2. Now that an investigation has found no financial wrongdoing on Pachauri's part (which is a separate issue from conflicts of interest), and in keeping with the report's recommendations, they should start a process to find the next person, and do so in time so that the new person is there for AR5.

  3. This being a UN organ, nothing will be done to clean it up at all.

  4. Pachauri should go because he has led the IPCC from being an honest broker to being an issue advocate; because he has conflicts of interests; because he has a credibility deficit; and because he failed to solve the problems between WG1 and WG3.

  5. Pachauri must stay. He so completely represents the total corruption of the IPCC it would not be in his, or the rest of the world's, interests to get rid of him now.

  6. He should stay because he is the one most likely to put the final nail in the coffin of the IPCC. If they dump him, they will claim the IPCC has now been "cleansed" and keep the nonsense going.

  7. Richard could you expand on your comments?

  8. IMHO, this is all window dressing. The IPCC was created for the political purpose of having a "scientific' basis for more political control and resultant rent seeking in the use of energy.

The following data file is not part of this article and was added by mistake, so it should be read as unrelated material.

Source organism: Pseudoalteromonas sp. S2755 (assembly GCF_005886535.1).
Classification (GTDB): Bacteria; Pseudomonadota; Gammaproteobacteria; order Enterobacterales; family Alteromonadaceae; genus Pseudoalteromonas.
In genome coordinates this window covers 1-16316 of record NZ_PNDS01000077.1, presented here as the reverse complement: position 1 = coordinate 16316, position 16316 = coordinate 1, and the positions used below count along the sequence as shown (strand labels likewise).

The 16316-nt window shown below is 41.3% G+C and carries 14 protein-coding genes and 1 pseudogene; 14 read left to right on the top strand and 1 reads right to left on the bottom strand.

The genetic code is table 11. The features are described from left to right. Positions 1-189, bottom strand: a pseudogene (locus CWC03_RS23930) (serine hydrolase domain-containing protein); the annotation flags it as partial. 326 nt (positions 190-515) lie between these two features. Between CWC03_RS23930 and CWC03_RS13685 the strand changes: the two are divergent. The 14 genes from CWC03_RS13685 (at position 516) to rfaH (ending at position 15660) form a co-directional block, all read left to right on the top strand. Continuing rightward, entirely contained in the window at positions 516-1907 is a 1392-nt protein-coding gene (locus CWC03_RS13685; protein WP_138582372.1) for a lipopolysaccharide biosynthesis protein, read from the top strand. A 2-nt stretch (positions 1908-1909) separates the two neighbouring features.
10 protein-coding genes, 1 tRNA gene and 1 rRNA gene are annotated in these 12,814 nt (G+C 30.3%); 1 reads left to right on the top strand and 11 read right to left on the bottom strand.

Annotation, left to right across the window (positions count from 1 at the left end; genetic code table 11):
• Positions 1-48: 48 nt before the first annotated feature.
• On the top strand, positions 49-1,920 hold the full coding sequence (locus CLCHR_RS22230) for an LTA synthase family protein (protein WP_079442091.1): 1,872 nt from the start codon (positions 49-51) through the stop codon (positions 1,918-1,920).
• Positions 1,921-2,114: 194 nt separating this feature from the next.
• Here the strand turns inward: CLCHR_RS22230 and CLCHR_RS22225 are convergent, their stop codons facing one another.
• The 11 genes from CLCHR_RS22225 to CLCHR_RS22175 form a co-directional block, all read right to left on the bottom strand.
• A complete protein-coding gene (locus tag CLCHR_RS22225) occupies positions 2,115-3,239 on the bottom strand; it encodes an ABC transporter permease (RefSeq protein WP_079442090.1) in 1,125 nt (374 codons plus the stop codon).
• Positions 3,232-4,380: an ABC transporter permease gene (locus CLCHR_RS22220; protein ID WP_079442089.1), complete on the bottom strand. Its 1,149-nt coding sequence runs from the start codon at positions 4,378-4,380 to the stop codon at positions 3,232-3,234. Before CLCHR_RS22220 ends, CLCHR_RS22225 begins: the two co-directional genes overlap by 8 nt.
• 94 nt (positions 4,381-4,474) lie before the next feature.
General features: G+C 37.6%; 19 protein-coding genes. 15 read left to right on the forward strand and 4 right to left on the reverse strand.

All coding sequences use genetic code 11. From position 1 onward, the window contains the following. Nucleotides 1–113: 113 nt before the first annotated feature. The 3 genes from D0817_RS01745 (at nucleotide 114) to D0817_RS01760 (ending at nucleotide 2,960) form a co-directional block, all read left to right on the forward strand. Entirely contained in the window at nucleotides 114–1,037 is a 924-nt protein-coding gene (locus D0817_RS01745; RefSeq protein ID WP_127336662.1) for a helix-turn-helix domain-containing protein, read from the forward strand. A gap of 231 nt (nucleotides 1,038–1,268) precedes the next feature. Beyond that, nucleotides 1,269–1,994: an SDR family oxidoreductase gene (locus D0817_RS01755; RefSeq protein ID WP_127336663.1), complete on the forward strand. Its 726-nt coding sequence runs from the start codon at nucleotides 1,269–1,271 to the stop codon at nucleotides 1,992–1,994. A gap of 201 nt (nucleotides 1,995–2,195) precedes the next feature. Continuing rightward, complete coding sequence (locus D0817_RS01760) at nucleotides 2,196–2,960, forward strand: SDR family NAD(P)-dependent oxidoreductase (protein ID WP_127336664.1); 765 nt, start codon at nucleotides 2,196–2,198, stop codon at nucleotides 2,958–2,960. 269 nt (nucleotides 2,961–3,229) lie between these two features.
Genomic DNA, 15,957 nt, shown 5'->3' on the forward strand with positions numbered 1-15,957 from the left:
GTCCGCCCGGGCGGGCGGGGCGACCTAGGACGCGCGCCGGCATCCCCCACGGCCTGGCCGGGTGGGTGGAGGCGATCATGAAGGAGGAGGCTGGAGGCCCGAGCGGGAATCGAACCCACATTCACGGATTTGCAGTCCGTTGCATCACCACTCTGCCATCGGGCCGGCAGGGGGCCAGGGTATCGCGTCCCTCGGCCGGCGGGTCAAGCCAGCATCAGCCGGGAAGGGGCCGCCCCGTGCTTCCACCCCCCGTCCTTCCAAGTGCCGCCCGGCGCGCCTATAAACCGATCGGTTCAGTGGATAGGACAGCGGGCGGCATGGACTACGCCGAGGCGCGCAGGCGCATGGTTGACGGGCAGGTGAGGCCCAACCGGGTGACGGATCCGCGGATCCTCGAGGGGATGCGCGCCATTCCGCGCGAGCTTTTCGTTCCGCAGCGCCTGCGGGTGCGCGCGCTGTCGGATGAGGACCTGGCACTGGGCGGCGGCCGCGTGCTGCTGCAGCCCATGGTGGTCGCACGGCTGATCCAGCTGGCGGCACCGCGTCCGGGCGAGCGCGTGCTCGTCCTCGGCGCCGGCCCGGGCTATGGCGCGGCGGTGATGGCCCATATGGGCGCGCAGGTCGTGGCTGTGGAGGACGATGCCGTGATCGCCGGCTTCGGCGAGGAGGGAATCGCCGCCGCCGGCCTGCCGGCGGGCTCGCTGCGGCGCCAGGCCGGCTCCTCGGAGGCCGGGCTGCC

Further any outfit as corrupt as the UN (remember Saddam's UN oil for palaces gig) is hardly the organization to credibly pass judgment on anything other than plans to enrich the UN apparatchiks.

  9. -7- Marlowe
    I guess you mean the last reason. The other ones are well-known.

    During the preparation of AR4, the communication between WG1 and WG3 broke down almost completely. The most obvious symptom of this is the treatment of the global warming potentials, which is an interdisciplinary issue but treated as a physical-chemical one. Pachauri did not intervene to solve this problem -- while inter-working-group relationships is one of the few areas where the chair has a clear duty.

  10. The report says:

    The lack of a conflict of interest and disclosure policy for IPCC leaders and Lead Authors was a concern raised by a number of individuals who were interviewed by the Committee or provided written input. Questions about potential conflicts of interest, for example, have been raised about the IPCC Chair’s service as an advisor to, and board member of, for-profit energy companies (Booker and North, 2009; Pielke, 2010b), and about the practice of scientists responsible for writing IPCC assessments reviewing their own work. The Committee did not investigate the basis of these claims, which is beyond the mandate of this review. However, the Committee believes that the nature of the IPCC’s task (i.e., in presenting a series of expert judgments on issues of great societal relevance) demands that the IPCC pay special attention to issues of independence and bias to maintain the integrity of, and public confidence in, its results.

    It's worth pointing out that the Telegraph has recently apologised for the Booker and North piece:


  11. --
    I would prefer to see Mr. Pachauri remain at the helm of the IPCC.

    In precisely the way Captain Edward John Smith, RD, RNR, remained at the helm of RMS Titanic.

    Stay the course, Rajendra. Stay the course.